The term “swelling” has been used in the old scriptures to illustrate a change of normal figure and, as such, an expression of illness. It should be noted that in ancient times, human diseases were very often regarded a punishment from God. Hence, it is not surprising that one of the oldest tests for infidelity involved swelling as an inflicted punishment. The great Greek physician Hippocrates (377-460 BC), considered one of the most outstanding figures in the history of medicine and “Father of the Western Medicine,” already used the term oidema to describe swelling of organs. It took many centuries later until the first description of angioedema as a distinct medical entity was minted by Quinke in 1882. The historical progression in angioedema research has been characterized by intermittent “leaps” in interest and scientific achievements. As an example, it took 75 years from the accurate description of hereditary angioedema (HAE) by Osler (1888), until a group of researchers headed by Donaldson (1963) disclosed the central role of C1 inhibitor in angioedema pathophysiology. What followed was a result of a collective effort by many researchers and scientific groups who were able to elucidate the intricate connections between the implicated biochemical pathways. Still, scientific progress was hardly translated into effective therapy, and another 45 years had to elapse until the renewed interest in HAE was boosted by studies on the efficacy and safety of novel therapies about 10 years ago. In the twenty-first century, HAE ceased to be an “orphan disease” and its future is far more optimistic. It is better managed now by specialized angioedema centers, harmonized clinical guidelines, educational programs, laboratory services, and continued basic and clinical research. Patient associations worldwide are offering support and guidance, and governments and healthcare systems are gradually addressing patient and family needs.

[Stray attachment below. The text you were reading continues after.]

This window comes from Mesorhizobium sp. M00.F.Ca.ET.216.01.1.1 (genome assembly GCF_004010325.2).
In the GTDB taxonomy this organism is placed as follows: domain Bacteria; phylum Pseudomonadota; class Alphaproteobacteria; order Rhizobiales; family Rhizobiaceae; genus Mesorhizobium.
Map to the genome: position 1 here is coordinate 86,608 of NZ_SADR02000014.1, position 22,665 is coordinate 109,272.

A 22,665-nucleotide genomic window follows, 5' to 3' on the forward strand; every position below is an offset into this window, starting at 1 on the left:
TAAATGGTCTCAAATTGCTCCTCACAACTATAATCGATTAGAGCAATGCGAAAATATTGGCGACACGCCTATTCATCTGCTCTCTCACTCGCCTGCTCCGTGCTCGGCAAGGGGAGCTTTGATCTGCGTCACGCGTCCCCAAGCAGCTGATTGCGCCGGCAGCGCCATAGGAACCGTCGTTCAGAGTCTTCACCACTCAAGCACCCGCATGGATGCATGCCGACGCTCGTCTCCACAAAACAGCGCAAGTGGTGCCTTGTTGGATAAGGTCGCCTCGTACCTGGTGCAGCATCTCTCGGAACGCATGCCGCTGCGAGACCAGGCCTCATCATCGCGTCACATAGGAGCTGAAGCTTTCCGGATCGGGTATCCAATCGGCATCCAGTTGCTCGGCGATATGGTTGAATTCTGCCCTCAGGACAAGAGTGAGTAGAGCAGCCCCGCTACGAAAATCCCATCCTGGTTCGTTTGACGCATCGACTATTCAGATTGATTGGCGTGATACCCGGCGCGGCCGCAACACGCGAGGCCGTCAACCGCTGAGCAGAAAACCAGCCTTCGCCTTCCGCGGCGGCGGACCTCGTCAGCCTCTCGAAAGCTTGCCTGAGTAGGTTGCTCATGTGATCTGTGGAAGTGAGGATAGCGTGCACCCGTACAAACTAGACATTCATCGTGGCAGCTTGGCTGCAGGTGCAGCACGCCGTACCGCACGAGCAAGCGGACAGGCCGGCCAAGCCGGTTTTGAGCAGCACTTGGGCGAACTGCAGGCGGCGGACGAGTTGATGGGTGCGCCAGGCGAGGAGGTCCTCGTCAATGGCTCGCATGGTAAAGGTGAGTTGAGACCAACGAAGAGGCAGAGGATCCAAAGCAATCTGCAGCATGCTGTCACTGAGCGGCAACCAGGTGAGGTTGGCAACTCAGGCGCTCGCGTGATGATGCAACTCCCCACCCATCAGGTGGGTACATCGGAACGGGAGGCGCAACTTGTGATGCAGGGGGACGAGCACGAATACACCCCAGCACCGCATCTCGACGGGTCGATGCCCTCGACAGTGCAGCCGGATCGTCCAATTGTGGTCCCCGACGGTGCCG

Available from: http://link.springer.com/article/10.1007%2Fs12016-016-8553-8